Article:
IBD

Inflammatory bowel disease (IBD) refers to any condition that includes inflammation in your digestion tract. This includes Crohn’s disease, ulcerative colitis, and irritable bowel syndrome. A lot of these conditions result in a lot of pain when you poop.

Common symptoms consist of:

  • diarrhea
  • feeling tired
  • pain or pain in your tummy
  • blood in your poop (in the initial stage, blood may not be released or it may be little that you do not notice)
  • weight loss for no reason
  • not feeling starving, even when you have not consumed for a while

Some treatments and avoidance tips for IBD include:

  • anti-inflammatory medications, such as mesalamine (Delzicol) or olsalazine (Dipentum).
  • immunosuppressants, such as azathioprine or methotrexate (Trexall).
  • medications to manage your body immune system, such as adalimumab (Humira) or natalizumab (Tysabri).
  • antibiotics for infections, such as metronidazole (Flagyl).
  • diarrhea medications, such as methylcellulose (Citrucel) or loperamide (Imodium A-D).
  • pain medications, such as acetaminophen (Tylenol).
  • iron supplements to restrict anemia from digestive tract bleeding.
  • calcium or vitamin D supplements to lower your danger of osteoporosis from Crohn’s disease.
  • removal of parts of your colon or rectum, leaving a small pouch from your small intestinal tract to your rectum or to the beyond your body for collection.
  • a low-meat, low-dairy, moderate-fiber diet with percentages of caffeine and give up alcohol.

Diarrhea

Diarrhea happens when your bowel motions are thin and watery.

Diarrhea doesn’t constantly make pooping hurt. However cleaning a lot and passing a lot of stool can irritate skin and make your anus feel raw and aching.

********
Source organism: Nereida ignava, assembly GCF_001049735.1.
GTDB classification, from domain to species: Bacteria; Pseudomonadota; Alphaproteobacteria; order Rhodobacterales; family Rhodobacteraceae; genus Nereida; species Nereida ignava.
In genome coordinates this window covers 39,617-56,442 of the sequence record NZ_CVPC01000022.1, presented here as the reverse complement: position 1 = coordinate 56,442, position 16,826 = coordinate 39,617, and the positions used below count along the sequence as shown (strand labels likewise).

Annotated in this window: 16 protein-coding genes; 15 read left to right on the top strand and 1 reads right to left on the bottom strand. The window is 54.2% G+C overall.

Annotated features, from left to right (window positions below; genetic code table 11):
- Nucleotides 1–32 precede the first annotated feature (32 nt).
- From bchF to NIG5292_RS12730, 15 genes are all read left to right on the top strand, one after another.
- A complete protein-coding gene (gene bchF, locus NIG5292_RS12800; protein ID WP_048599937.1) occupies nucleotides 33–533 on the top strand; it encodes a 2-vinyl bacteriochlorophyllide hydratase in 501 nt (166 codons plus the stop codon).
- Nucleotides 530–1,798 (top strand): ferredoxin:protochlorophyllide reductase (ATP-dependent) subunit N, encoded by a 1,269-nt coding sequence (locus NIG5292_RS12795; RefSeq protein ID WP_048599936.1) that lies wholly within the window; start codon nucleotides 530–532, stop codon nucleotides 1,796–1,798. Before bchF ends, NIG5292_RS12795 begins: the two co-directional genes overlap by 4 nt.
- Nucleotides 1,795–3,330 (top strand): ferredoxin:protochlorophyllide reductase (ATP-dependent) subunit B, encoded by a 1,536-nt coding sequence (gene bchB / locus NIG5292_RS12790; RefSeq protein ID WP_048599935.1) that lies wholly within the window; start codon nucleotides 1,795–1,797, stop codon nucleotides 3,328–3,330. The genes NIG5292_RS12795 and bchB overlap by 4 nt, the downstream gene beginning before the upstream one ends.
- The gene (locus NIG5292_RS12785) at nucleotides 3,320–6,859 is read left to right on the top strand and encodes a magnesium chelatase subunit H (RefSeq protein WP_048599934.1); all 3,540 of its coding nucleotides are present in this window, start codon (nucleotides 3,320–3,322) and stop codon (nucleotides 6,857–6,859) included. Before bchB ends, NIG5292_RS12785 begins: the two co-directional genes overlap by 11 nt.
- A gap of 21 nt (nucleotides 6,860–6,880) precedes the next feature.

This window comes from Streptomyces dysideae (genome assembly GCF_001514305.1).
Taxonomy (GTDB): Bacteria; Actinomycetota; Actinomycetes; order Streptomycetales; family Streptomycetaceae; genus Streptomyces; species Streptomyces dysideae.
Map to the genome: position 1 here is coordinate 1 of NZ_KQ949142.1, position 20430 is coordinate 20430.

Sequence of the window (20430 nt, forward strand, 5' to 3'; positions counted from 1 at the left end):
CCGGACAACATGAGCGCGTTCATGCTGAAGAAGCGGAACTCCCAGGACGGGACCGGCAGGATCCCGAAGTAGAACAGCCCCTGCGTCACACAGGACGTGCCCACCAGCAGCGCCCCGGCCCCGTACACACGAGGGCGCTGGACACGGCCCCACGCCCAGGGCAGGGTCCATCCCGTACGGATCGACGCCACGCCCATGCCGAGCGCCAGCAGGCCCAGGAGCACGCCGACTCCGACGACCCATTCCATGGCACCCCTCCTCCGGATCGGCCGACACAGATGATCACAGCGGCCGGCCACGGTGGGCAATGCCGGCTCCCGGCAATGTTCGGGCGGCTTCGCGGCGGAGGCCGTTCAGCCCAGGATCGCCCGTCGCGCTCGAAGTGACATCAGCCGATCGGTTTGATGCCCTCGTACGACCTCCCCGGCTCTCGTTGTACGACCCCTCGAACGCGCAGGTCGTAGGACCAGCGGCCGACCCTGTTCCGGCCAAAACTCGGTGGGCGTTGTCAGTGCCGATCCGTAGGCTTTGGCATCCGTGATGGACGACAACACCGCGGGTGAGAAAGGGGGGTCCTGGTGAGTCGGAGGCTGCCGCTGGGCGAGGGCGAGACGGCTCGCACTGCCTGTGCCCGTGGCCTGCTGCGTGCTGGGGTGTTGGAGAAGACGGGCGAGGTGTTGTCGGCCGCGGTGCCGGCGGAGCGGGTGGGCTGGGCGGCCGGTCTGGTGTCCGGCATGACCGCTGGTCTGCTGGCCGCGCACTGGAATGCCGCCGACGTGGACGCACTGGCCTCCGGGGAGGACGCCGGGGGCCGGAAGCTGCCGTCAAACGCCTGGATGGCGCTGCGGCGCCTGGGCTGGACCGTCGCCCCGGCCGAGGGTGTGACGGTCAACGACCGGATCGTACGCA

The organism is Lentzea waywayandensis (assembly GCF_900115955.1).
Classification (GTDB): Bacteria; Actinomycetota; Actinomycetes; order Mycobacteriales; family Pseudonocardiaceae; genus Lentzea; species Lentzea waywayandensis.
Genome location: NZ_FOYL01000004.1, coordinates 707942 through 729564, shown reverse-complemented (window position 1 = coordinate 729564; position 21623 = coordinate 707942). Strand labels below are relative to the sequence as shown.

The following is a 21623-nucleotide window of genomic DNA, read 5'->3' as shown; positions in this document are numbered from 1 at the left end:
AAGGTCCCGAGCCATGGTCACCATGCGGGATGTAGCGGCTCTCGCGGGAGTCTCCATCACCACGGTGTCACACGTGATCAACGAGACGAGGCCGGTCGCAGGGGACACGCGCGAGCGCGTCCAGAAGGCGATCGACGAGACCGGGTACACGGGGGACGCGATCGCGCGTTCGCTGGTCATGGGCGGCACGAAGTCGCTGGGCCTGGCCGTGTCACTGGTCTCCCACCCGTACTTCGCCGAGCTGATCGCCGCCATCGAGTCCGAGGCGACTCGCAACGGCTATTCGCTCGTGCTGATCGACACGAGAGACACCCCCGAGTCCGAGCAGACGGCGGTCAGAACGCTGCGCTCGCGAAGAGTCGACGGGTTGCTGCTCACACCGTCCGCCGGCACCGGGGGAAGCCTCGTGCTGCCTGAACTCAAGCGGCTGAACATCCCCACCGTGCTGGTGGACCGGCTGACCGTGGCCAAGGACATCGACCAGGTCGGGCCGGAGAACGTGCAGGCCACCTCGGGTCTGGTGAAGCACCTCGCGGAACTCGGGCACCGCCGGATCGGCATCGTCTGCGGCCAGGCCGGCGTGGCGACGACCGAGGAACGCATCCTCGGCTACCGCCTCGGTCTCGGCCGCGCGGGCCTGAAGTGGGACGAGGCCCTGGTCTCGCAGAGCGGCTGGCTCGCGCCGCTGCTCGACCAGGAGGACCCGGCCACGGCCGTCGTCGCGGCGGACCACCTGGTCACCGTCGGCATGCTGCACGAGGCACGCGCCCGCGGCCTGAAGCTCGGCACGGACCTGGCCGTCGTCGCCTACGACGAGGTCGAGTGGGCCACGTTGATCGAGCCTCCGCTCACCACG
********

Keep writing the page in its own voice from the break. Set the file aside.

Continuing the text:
Symptoms consist of:

  • queasiness.
  • stomach pain or cramps.
  • feeling bloated.
  • losing too much fluid.
  • blood in your poop (in the initial stage, blood may not be released or it may be little that you do not notice).
  • requiring to poop often.
  • fever.
  • a big volume of stools.

Treatment for diarrhea usually consists of rehydration, inserting an intravenous line if required, or antibiotics. Here are some prevention tips for diarrhea:.

  • Wash your hands for a minimum of 20 seconds with soap and water before and after you eat.
  • Wash and prepare food effectively, consume it immediately, and put leftovers in the refrigerator quickly.
  • Ask your physician about antibiotics prior to you go to a new country.
  • Don’t drink tap water when you travel or eat food that’s been washed with tap water. Only use bottled water.

Endometriosis

Endometriosis happens when the tissues that comprise the lining of the uterus, understood as the endometrium, grow outside the uterus. They can connect to your colon and cause pain from inflammation or scar tissue formation.

Other symptoms consist of:

  • pain throughout your period.
  • lower stomach or neck and back pain and cramps prior to your period starts.
  • heavy menstrual flow.
  • infertility.

Some treatments consist of:

  • pain medications, such as ibuprofen (Advil).
  • hormone treatment to regulate growth of tissues.